Keurig is working to clear up the confusion with “exceptional service,” Kelley said, and an “unmissable” message in the brewer’s packaging that lets buyers know their old portion packs won’t work in the brewer and that they can receive free replacements by calling a toll-free number.
“Our 2.0 launch got off to a slower start than we planned due to several factors,” Kelley said. “There was confusion among consumers whether 2.0 would still brew all their favorite brands, and lower-than-expected ratings early on weighed on brewer sales during the key holiday season
Kelley said Keurig missed projected revenue for the quarter by about $100 million, primarily because of slow sales of the new 2.0 brewer and a recall of the Mini Plus brewer.
Keurig recalled more than 7 million of the single-serve Mini Plus brewers after reports that a number of them had spewed hot liquids and injured dozens of users.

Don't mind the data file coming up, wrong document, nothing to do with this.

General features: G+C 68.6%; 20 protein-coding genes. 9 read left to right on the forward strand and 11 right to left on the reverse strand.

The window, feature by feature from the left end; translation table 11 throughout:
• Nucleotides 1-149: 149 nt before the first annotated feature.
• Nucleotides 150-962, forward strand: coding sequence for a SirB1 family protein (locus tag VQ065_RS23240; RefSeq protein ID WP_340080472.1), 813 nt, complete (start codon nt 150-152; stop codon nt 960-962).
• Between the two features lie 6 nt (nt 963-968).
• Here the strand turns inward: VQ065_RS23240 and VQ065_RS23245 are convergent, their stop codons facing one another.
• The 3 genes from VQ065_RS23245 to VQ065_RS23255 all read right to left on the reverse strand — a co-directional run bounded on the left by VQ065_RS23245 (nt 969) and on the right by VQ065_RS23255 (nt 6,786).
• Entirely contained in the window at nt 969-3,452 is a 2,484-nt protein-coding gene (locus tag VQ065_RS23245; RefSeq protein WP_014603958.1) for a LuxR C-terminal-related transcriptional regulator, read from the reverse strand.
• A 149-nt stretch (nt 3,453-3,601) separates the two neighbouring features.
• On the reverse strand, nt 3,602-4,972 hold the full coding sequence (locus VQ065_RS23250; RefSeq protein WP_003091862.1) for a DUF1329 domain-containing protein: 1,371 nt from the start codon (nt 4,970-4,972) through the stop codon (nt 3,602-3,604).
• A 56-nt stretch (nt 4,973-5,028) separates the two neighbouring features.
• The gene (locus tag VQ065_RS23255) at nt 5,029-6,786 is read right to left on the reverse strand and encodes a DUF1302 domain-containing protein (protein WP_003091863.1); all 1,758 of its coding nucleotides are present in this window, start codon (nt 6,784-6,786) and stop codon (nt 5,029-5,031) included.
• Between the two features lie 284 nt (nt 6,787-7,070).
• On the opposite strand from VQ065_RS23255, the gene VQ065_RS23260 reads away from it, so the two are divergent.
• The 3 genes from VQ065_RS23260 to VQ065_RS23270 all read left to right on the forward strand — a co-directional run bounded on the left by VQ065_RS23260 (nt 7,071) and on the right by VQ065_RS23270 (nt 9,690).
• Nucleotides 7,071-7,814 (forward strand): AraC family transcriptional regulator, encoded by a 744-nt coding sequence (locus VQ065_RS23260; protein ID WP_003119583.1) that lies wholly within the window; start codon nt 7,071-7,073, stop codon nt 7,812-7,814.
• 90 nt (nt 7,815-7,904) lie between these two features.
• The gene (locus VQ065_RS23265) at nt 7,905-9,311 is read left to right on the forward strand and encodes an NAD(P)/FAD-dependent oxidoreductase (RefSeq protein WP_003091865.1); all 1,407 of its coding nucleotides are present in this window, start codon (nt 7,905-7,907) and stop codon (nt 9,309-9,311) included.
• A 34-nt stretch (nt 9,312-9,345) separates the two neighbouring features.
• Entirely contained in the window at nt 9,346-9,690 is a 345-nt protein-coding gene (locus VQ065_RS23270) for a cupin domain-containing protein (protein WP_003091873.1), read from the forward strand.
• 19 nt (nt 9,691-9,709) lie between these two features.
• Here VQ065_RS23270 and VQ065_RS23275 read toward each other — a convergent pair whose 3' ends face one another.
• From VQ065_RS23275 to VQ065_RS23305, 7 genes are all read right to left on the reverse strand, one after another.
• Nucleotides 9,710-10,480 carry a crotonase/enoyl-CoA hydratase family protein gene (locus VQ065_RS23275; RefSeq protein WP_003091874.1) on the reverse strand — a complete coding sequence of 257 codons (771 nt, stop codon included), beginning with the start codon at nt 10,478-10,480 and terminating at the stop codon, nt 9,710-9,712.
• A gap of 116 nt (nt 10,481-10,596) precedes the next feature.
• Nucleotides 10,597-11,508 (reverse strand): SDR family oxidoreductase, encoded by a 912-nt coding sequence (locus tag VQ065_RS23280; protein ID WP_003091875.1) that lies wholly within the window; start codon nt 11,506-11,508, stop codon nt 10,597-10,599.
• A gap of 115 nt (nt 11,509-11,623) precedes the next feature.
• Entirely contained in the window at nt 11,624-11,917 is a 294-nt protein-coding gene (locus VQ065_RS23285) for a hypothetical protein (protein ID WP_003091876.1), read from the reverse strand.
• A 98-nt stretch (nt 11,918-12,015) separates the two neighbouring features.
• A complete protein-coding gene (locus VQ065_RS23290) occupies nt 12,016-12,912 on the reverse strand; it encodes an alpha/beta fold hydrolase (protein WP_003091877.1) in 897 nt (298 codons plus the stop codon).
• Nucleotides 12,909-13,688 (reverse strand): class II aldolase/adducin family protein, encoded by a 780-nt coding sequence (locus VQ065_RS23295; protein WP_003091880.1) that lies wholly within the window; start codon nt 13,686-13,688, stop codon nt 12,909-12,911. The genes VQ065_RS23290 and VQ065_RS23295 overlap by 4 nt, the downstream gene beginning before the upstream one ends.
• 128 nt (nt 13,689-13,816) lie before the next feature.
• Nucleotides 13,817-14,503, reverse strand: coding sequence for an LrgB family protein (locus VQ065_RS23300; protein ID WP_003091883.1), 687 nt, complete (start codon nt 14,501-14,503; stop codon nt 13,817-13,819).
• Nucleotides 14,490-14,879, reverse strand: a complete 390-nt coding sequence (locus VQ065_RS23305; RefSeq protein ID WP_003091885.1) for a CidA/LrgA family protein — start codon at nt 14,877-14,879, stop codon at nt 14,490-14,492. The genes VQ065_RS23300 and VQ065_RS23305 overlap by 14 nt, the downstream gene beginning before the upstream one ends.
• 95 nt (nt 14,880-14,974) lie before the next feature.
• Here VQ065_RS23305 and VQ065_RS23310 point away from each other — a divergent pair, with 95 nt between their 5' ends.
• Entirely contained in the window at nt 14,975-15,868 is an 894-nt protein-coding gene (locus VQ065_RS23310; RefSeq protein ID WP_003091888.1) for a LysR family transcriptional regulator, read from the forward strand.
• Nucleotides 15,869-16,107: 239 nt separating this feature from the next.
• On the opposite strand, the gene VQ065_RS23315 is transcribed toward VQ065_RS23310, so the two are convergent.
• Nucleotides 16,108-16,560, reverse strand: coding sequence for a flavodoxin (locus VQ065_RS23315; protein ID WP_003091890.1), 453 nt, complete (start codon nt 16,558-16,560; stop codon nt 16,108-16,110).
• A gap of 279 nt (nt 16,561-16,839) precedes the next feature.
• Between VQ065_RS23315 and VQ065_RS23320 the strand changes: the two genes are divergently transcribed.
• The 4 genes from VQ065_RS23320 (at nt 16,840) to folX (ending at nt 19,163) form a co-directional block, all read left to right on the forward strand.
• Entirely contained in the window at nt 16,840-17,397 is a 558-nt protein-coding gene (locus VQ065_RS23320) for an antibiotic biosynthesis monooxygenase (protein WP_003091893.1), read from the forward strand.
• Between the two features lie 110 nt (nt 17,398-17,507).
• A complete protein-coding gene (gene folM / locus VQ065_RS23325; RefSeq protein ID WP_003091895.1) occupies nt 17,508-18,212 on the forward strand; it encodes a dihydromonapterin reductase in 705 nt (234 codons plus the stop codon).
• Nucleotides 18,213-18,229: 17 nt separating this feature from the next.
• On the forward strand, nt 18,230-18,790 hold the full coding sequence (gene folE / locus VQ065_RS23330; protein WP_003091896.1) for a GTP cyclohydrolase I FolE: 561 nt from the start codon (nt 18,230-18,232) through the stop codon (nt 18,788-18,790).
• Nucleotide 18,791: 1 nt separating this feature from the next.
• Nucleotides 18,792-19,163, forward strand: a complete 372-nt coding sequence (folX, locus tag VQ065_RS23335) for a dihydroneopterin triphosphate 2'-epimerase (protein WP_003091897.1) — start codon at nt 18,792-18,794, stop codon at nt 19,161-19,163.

Keurig Green Mountain President and CEO Brian Kelley delivered less-than-stellar news on the company’s first quarter performance in a conference call Wednesday, saying sales of $1.4 billion were essentially flat from the previous year.
Investors have seldom gone wrong buying ExxonMobil on the dip, but the shares, down just 10% since June, haven’t fallen as far as competitors. Its purchase in 2010 of gas explorer XTO made its production more heavily weighted to natural gas, which could remain depressed longer than oil.
long run stable relationship between crude oil and natural gas prices
Importantly, we conclude that U.S. natural gas and crude oil prices remain linked in their long-term movements.
go read some baker institute research, moron
well, simpleton, natural gas prices do follow oil prices, and this natural gas co also does some oil
any other questions, genius?
Barron’s last follow-up on oil, published Dec. 8, was titled “The Case for $35 a Barrel Oil.” At the time, the price was around $66, and now we’re more than halfway there. Citing the 2008 bear market as precedent, Steve Briese of the Bullish Review of Commodity Insiders, the original source of the $35 target, now believes that WTI could touch $20.